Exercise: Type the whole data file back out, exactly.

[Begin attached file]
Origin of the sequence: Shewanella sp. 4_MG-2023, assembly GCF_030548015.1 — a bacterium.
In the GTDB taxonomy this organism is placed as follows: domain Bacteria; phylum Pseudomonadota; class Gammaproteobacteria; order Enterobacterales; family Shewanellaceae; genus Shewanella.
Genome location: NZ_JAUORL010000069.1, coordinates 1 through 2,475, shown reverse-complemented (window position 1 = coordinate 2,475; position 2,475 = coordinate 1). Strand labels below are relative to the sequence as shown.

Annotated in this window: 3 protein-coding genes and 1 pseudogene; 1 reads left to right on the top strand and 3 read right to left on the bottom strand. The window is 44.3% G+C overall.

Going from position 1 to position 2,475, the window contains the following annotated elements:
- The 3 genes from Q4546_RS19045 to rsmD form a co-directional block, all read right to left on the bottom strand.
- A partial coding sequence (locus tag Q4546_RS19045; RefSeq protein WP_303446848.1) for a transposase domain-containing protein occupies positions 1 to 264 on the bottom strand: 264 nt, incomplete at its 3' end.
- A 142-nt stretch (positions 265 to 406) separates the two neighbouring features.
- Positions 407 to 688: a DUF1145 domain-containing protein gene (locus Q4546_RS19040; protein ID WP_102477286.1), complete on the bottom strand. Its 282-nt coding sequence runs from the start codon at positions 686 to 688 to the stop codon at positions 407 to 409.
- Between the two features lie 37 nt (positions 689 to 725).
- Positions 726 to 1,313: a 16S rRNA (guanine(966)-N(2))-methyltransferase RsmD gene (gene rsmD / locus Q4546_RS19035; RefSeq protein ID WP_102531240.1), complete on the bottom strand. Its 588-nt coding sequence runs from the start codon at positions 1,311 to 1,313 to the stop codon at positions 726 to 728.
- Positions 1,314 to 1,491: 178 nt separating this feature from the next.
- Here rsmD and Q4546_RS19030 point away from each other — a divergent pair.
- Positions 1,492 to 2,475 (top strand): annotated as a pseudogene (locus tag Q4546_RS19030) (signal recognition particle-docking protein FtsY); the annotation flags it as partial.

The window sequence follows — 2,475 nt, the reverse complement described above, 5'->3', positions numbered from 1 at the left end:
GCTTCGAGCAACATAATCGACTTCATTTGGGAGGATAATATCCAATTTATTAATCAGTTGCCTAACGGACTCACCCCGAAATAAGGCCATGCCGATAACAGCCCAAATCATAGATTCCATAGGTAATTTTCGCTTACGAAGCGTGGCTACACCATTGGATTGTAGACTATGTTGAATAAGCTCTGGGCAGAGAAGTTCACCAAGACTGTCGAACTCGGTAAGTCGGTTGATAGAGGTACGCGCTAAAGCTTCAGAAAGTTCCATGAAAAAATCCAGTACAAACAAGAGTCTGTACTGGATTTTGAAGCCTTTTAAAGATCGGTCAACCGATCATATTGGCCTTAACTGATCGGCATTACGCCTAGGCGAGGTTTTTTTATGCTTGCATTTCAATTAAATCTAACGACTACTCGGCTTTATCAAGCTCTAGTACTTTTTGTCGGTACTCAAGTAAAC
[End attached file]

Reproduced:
Origin of the sequence: Shewanella sp. 4_MG-2023, assembly GCF_030548015.1 — a bacterium.
In the GTDB taxonomy this organism is placed as follows: domain Bacteria; phylum Pseudomonadota; class Gammaproteobacteria; order Enterobacterales; family Shewanellaceae; genus Shewanella.
Genome location: NZ_JAUORL010000069.1, coordinates 1 through 2,475, shown reverse-complemented (window position 1 = coordinate 2,475; position 2,475 = coordinate 1). Strand labels below are relative to the sequence as shown.

Annotated in this window: 3 protein-coding genes and 1 pseudogene; 1 reads left to right on the top strand and 3 read right to left on the bottom strand. The window is 44.3% G+C overall.

Going from position 1 to position 2,475, the window contains the following annotated elements:
- The 3 genes from Q4546_RS19045 to rsmD form a co-directional block, all read right to left on the bottom strand.
- A partial coding sequence (locus tag Q4546_RS19045; RefSeq protein WP_303446848.1) for a transposase domain-containing protein occupies positions 1 to 264 on the bottom strand: 264 nt, incomplete at its 3' end.
- A 142-nt stretch (positions 265 to 406) separates the two neighbouring features.
- Positions 407 to 688: a DUF1145 domain-containing protein gene (locus Q4546_RS19040; protein ID WP_102477286.1), complete on the bottom strand. Its 282-nt coding sequence runs from the start codon at positions 686 to 688 to the stop codon at positions 407 to 409.
- Between the two features lie 37 nt (positions 689 to 725).
- Positions 726 to 1,313: a 16S rRNA (guanine(966)-N(2))-methyltransferase RsmD gene (gene rsmD / locus Q4546_RS19035; RefSeq protein ID WP_102531240.1), complete on the bottom strand. Its 588-nt coding sequence runs from the start codon at positions 1,311 to 1,313 to the stop codon at positions 726 to 728.
- Positions 1,314 to 1,491: 178 nt separating this feature from the next.
- Here rsmD and Q4546_RS19030 point away from each other — a divergent pair.
- Positions 1,492 to 2,475 (top strand): annotated as a pseudogene (locus tag Q4546_RS19030) (signal recognition particle-docking protein FtsY); the annotation flags it as partial.

The window sequence follows — 2,475 nt, the reverse complement described above, 5'->3', positions numbered from 1 at the left end:
GCTTCGAGCAACATAATCGACTTCATTTGGGAGGATAATATCCAATTTATTAATCAGTTGCCTAACGGACTCACCCCGAAATAAGGCCATGCCGATAACAGCCCAAATCATAGATTCCATAGGTAATTTTCGCTTACGAAGCGTGGCTACACCATTGGATTGTAGACTATGTTGAATAAGCTCTGGGCAGAGAAGTTCACCAAGACTGTCGAACTCGGTAAGTCGGTTGATAGAGGTACGCGCTAAAGCTTCAGAAAGTTCCATGAAAAAATCCAGTACAAACAAGAGTCTGTACTGGATTTTGAAGCCTTTTAAAGATCGGTCAACCGATCATATTGGCCTTAACTGATCGGCATTACGCCTAGGCGAGGTTTTTTTATGCTTGCATTTCAATTAAATCTAACGACTACTCGGCTTTATCAAGCTCTAGTACTTTTTGTCGGTACTCAAGTAAAC